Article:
Masters of Doom: How Two Guys Created an Empire and Transformed Pop Culture by David Kushner
In the early to mid 1980s, computers were just becoming mainstream in America. The Apple II and the Commodore 64 were the machines in everyone's living room, and the 3D graphics that are so commonplace today were only done on huge mainframe computers that took up a building's worth of space and air-conditioning. Games were the "killer app" though, and anyone who could program on those systems could literally strike it rich with one good game.
John Carmack and John Romero epitomized those early pioneers of video gaming. Their story is told in Masters of Doom, which details the evolution of iD software and Carmack and Romeroís influence on what has become one of the most compelling forms of entertainment ever created.
Before the Pentium was even a gleam in Intel's eye, the two Johns were cranking out games at an incredible rate and selling them through something called "shareware". The concept: you bought a portion of the game for a low price (or received it as a gift). If you liked it, you could then buy the rest of the game.
Back then you either bought the game at the store or mail-ordered it. Some of the big sellers of the time, such as Commander Keen, were sold this way. Although the evolution of the computer and the internet would soon make the concept obsolete, it propelled the two Johns to millionaire status and beyond.
The two Johns started in a ramshackle building in Shreveport LA, and went on to occupy the top floor of one of the tallest office buildings in Dallas. Eventually they were buying Ferraris out of the royalties from classic games such as Doom and Quake. Their rise and fall is told in an easy to read narrative of the history of games that are still having an impact today.
In the late 1980s, games were strictly 2-D affairs. But Wolfenstein 3-D brought players into a new dimension. That continued through the evolution of one of the biggest games of all time Doom, and then reached even greater heights in Quake and Quake II.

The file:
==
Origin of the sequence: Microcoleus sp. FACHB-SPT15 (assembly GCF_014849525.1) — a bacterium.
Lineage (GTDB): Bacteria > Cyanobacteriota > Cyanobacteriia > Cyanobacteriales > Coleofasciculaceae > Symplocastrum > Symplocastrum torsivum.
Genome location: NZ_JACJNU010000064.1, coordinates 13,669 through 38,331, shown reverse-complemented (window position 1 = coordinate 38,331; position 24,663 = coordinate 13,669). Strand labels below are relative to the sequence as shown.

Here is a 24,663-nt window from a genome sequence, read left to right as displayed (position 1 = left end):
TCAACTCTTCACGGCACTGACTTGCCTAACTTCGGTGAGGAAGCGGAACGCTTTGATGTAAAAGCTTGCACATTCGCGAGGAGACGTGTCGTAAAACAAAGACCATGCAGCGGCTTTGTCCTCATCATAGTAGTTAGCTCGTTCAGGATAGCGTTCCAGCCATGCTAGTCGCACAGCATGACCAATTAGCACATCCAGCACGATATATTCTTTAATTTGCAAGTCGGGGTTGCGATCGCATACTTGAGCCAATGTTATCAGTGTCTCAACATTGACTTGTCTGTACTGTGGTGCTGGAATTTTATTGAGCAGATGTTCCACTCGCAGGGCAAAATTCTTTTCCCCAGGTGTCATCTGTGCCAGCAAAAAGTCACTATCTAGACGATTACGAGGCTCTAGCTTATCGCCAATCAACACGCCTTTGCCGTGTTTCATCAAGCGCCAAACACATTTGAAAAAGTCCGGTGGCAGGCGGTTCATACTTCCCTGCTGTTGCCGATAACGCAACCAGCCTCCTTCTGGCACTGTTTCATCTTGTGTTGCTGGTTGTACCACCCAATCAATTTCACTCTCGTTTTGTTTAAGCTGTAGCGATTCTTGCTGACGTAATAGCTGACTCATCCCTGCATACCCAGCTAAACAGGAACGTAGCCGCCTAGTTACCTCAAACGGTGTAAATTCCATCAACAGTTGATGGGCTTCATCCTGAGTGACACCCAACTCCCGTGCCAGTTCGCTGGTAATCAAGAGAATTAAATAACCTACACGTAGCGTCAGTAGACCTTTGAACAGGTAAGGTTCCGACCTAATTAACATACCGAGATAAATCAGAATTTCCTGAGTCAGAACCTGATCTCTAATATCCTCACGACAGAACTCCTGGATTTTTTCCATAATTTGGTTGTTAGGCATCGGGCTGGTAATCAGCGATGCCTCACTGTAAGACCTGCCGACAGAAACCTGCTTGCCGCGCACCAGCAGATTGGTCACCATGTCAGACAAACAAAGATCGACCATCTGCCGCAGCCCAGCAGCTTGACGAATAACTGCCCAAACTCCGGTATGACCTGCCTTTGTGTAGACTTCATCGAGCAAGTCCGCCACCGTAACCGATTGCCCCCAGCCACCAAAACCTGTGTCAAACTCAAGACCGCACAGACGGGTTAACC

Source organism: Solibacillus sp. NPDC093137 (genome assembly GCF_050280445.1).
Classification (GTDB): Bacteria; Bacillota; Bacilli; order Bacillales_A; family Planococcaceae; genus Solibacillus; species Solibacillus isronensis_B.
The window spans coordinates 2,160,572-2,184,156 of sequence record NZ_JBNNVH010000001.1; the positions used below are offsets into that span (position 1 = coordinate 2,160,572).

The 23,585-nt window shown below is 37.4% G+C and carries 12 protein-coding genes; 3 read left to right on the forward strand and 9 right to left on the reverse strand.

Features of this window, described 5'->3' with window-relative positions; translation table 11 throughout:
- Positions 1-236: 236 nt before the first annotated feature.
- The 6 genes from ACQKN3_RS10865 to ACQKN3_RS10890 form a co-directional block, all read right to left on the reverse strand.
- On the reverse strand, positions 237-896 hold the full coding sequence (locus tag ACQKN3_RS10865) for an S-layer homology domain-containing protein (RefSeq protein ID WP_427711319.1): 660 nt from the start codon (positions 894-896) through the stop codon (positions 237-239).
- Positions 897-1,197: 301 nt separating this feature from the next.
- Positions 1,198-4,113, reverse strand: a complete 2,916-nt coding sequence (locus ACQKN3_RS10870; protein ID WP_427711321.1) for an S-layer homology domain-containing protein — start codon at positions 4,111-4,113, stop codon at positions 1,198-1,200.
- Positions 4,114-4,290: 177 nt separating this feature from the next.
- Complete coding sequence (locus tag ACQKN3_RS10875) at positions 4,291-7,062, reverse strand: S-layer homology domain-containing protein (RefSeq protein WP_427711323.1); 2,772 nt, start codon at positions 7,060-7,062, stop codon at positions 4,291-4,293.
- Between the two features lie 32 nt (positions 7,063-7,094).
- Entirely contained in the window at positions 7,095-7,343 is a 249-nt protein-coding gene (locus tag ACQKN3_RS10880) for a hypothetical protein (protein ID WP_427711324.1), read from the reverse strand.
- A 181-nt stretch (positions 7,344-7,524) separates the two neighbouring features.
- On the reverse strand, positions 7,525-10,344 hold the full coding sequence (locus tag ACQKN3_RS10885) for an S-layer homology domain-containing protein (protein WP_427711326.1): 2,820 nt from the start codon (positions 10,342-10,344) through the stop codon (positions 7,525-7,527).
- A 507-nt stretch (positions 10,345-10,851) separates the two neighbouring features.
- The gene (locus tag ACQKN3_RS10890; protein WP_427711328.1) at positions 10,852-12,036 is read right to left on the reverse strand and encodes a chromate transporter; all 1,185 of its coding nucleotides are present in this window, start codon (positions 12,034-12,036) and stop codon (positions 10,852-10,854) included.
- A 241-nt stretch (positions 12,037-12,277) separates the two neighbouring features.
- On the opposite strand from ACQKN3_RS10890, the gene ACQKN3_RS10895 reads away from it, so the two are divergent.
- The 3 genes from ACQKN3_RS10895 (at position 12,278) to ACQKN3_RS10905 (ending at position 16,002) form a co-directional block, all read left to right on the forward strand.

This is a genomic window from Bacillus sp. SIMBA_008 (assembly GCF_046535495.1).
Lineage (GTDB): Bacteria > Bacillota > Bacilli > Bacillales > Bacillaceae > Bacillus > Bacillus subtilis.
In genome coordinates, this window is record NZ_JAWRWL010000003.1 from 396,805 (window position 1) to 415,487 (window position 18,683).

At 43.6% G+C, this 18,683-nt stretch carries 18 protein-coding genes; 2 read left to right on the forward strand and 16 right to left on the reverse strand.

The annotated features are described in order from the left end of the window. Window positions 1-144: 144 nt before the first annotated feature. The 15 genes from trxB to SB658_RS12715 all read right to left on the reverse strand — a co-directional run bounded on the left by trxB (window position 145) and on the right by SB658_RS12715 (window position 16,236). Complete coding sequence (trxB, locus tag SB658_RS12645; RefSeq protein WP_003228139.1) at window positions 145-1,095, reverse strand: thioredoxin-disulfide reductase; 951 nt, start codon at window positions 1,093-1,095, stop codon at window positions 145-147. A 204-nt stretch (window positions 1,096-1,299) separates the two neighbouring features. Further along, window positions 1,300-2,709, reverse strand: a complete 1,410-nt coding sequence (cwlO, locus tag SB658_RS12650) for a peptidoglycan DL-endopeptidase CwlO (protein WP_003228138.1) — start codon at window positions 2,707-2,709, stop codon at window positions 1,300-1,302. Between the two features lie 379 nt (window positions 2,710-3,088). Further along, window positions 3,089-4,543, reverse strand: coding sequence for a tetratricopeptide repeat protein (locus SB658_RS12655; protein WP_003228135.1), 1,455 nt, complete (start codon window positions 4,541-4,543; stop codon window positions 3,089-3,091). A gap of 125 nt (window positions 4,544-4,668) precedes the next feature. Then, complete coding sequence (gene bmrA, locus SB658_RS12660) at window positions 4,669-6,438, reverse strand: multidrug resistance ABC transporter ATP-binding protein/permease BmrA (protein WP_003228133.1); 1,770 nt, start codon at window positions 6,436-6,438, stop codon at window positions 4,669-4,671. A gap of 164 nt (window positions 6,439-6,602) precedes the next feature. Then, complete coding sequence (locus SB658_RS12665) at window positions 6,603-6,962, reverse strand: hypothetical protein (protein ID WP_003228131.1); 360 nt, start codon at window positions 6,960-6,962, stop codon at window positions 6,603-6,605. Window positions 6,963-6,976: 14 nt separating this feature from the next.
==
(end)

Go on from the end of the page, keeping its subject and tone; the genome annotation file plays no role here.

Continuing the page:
John Carmack was the brains behind iD software, and his programming would forever change the way we interact with the PC. John Romero was the consummate gamer, the industry's first rock star, and his spectacular flame-out while building Ion Storm and his ultimate game Daikatana is both a fascinating story and a cautionary tale.
The book doesn't delve into any technical discussions on how the games were created, which makes it an easy read for anyone with an interest in the history of computer gaming. Instead, it goes into detail as to what drives people obsessed with creating something that hasn't been seen before, and how those creations can be both inspiring and destructive.
Carmack would get so involved in programming he'd subsist for weeks at a time on pizza and soda, alone in a room with his computer. Romero, on the other hand, would be utterly focused on design, on making the game so compelling that no one who'd seen it would be able to take their eyes from it. For many years that worked, until their differences drove them apart in a split that rocked the gaming world.
Masters of Doom is an excellent read for anyone who's interested in the history of computer gaming as well as someone who would like to get into the business. Times have changed since the days when Doom and Quake first came out, and games now cost tens of millions of dollars to make and even more to promote. But if you'd like to go back to the time when programmers in their garage could make millions on one great idea, you'll flip over Masters of Doom